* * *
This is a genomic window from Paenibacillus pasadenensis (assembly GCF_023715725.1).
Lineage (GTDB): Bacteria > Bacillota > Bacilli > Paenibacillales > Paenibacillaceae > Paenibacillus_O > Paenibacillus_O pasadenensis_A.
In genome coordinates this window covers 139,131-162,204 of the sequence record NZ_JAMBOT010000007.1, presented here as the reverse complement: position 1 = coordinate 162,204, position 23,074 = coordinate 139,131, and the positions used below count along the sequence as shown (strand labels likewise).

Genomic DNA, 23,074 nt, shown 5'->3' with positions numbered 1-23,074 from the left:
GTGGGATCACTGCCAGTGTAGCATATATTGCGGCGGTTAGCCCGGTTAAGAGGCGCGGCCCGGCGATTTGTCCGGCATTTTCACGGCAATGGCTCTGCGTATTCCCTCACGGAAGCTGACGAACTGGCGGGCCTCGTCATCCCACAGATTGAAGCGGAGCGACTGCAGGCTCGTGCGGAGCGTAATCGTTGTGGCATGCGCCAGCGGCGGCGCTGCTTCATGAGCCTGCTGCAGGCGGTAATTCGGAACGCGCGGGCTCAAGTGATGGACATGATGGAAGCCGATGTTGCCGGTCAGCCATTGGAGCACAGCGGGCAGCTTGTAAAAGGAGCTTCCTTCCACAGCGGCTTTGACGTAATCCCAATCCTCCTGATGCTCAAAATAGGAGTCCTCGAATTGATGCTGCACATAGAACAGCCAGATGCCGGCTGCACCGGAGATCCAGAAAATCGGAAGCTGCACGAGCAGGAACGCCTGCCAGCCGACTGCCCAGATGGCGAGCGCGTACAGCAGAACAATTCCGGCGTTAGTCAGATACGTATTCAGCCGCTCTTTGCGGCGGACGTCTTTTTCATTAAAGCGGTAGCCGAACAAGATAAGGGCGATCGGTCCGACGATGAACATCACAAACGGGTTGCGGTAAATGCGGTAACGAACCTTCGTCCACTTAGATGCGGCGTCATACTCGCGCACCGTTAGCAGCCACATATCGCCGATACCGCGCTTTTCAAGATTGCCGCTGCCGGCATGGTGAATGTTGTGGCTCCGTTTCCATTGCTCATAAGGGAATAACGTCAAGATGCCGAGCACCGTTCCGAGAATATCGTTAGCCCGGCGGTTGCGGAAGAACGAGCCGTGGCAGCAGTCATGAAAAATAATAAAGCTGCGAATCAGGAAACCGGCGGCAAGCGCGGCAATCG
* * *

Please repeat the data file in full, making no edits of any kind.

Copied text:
This is a genomic window from Paenibacillus pasadenensis (assembly GCF_023715725.1).
Lineage (GTDB): Bacteria > Bacillota > Bacilli > Paenibacillales > Paenibacillaceae > Paenibacillus_O > Paenibacillus_O pasadenensis_A.
In genome coordinates this window covers 139,131-162,204 of the sequence record NZ_JAMBOT010000007.1, presented here as the reverse complement: position 1 = coordinate 162,204, position 23,074 = coordinate 139,131, and the positions used below count along the sequence as shown (strand labels likewise).

Genomic DNA, 23,074 nt, shown 5'->3' with positions numbered 1-23,074 from the left:
GTGGGATCACTGCCAGTGTAGCATATATTGCGGCGGTTAGCCCGGTTAAGAGGCGCGGCCCGGCGATTTGTCCGGCATTTTCACGGCAATGGCTCTGCGTATTCCCTCACGGAAGCTGACGAACTGGCGGGCCTCGTCATCCCACAGATTGAAGCGGAGCGACTGCAGGCTCGTGCGGAGCGTAATCGTTGTGGCATGCGCCAGCGGCGGCGCTGCTTCATGAGCCTGCTGCAGGCGGTAATTCGGAACGCGCGGGCTCAAGTGATGGACATGATGGAAGCCGATGTTGCCGGTCAGCCATTGGAGCACAGCGGGCAGCTTGTAAAAGGAGCTTCCTTCCACAGCGGCTTTGACGTAATCCCAATCCTCCTGATGCTCAAAATAGGAGTCCTCGAATTGATGCTGCACATAGAACAGCCAGATGCCGGCTGCACCGGAGATCCAGAAAATCGGAAGCTGCACGAGCAGGAACGCCTGCCAGCCGACTGCCCAGATGGCGAGCGCGTACAGCAGAACAATTCCGGCGTTAGTCAGATACGTATTCAGCCGCTCTTTGCGGCGGACGTCTTTTTCATTAAAGCGGTAGCCGAACAAGATAAGGGCGATCGGTCCGACGATGAACATCACAAACGGGTTGCGGTAAATGCGGTAACGAACCTTCGTCCACTTAGATGCGGCGTCATACTCGCGCACCGTTAGCAGCCACATATCGCCGATACCGCGCTTTTCAAGATTGCCGCTGCCGGCATGGTGAATGTTGTGGCTCCGTTTCCATTGCTCATAAGGGAATAACGTCAAGATGCCGAGCACCGTTCCGAGAATATCGTTAGCCCGGCGGTTGCGGAAGAACGAGCCGTGGCAGCAGTCATGAAAAATAATAAAGCTGCGAATCAGGAAACCGGCGGCAAGCGCGGCAATCG